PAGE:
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Reactivation of the San Marcos fault during mid-to-late Tertiary extension, Chihuahua, Mexico

By
José Jorge Aranda-Gómez
José Jorge Aranda-Gómez
Departamento de Geología Económica, Instituto Potosino de Investigación Científica y Tecnológica, A.C., P.O. Box 3-74, San Luis Potosí, SLP, 78216, Méxicojaranda@ipicyt.edu.mx.
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Todd B. Housh
Todd B. Housh
Department of Geological Sciences, University of Texas at Austin, Austin, Texas 78712, USA
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James F. Luhr
James F. Luhr
Department of Mineral Sciences, Smithsonian Institution, Washington, D.C. 20013-7012, USA
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Christopher D. Henry
Christopher D. Henry
Nevada Bureau of Mines and Geology, University of Nevada, Reno, Nevada 89557-0088, USA
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Tim Becker
Tim Becker
Berkeley Geochronology Center, Berkeley, California 94709, USA
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Gabriel Chávez-Cabello
Gabriel Chávez-Cabello
Posgrado en Ciencias de la Tierra, Centro de Geociencias, Universidad Nacional Autónoma de México, Campus Juriquilla, P.O. Box 1-742, Querétaro, Qro., 76001, México
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Published:
January 01, 2005

The San Marcos fault is a >300-km-long, WNW- to NW-trending structure that has been repeatedly reactivated during Mesozoic and Tertiary pulses of deformation. The San Marcos fault has previously been demonstrated to extend across Coahuila in a trend roughly parallel to the proposed Mojave-Sonora megashear. Exposures in this broad region are dominated by Mesozoic marine sedimentary rocks. Northwest of the border between Coahuila and Chihuahua a thick cover of Tertiary volcanic rocks masks the fault trace. We believe that the San Marcos fault trace projects across the eastern branch of the Bolsón de Mapimí, a major Basin and Range structure, into the northern portion of the Sierra del Diablo and into the central part of the Pliocene-Quaternary Camargo volcanic field (40Ar/39Ar ages are 4.7–0.09 Ma). In the same area, upper Tertiary normal faults that bound both branches of the Bolsón de Mapimí show a marked change in orientation. South of the projected San Marcos fault the extensional structures strike ∼north-south. Northwest of the San Marcos fault, a conspicuous northwest-trending graben (ca. 4.7–2.1 Ma) crosses the Camargo volcanic field. A lineament identified in digital elevation models suggests that the San Marcos fault extends beneath the Camargo volcanic field, passes west of Sierra Aguachile, and can be traced at least an additional 300 km to the northwest, which effectively doubles the known or inferred length of the San Marcos fault.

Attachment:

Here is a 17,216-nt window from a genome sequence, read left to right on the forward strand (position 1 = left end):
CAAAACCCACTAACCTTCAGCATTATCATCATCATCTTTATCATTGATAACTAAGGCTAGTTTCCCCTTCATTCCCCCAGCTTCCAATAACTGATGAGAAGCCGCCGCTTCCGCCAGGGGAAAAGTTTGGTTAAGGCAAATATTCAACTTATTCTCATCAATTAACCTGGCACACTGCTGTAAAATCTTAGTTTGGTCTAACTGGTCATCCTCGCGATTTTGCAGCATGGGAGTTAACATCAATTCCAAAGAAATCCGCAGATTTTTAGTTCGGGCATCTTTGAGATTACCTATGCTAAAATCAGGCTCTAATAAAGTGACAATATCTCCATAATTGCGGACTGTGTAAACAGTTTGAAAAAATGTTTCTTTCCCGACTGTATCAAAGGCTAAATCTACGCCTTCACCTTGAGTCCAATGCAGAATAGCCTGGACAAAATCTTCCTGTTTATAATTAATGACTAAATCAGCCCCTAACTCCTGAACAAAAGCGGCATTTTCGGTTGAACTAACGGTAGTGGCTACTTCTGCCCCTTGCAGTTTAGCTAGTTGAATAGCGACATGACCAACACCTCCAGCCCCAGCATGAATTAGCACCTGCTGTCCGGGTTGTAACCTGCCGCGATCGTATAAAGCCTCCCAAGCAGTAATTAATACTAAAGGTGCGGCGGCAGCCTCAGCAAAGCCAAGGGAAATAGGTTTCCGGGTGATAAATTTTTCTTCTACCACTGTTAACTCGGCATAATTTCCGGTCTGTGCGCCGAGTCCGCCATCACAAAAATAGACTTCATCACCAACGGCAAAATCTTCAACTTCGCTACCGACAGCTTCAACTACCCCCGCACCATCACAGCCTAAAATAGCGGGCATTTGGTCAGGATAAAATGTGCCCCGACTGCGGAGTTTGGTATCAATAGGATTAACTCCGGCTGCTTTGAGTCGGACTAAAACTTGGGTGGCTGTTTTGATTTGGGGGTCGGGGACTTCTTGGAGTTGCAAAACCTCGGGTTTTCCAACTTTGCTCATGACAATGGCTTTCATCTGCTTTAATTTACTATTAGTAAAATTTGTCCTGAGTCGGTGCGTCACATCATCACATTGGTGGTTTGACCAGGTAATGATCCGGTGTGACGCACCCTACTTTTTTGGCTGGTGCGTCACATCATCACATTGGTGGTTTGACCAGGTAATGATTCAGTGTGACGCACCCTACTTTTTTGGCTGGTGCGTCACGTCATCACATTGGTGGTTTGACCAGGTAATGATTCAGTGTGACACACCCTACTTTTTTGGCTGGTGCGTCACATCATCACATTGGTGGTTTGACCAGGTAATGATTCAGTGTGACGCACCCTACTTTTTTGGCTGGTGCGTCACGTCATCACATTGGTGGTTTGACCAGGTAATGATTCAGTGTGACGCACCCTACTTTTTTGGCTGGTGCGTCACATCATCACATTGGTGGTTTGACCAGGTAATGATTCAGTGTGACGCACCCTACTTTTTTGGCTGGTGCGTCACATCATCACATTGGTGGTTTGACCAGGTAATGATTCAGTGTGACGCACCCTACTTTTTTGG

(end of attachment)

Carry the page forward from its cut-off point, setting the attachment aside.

Mid-Tertiary volcanic rocks (ca. 32–14 Ma) are folded into NNW-trending, SSE-plunging synclines in areas immediately northwest and southeast of the Camargo volcanic field. A short distance (∼5 km) west of Sierra El Morrión in central Chihuahua another NNW-trending syncline, observable in satellite images and in regional geologic and topographic maps, is developed in mid-Tertiary volcanic rocks. Miocene folding in the volcanic sequence at Peña Blanca has been reported in the literature near the NNW projection of the San Marcos fault.

The central graben of the Camargo volcanic field, the upper Tertiary synclines, and the abrupt change in trend of the Tertiary normal faults are all closely associated with a distinct bend in the San Marcos fault, marking a change in trend from WNW to NW. The Camargo volcanic field central graben and the adjacent synclines were developed in the same northwest-trending segment of the fault. We interpret the central graben of the Camargo volcanic field as a pull-apart basin, whereas the synclines were formed in areas where a small left-lateral component in the fault movement produced shortening. We believe this deformation was accomplished in at least two pulses of late Tertiary extension. An older event that occurred between ca. 14 Ma and 5 Ma produced the left-lateral movement and associated folding. This pulse corresponds to a short episode of regional northwestern extension documented in northern Mexico and the southern United States. The younger event (≤5 Ma) was in part synchronous with the activity in the Camargo volcanic field and was caused by NE to ENE extension.

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GSA Special Papers

The Mojave-Sonora Megashear Hypothesis: Development, Assessment, and Alternatives

Thomas H. Anderson
Thomas H. Anderson
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Jonathan A. Nourse
Jonathan A. Nourse
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James W. McKee
James W. McKee
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Maureen B. Steiner
Maureen B. Steiner
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Geological Society of America
Volume
393
ISBN print:
9780813723938
Publication date:
January 01, 2005

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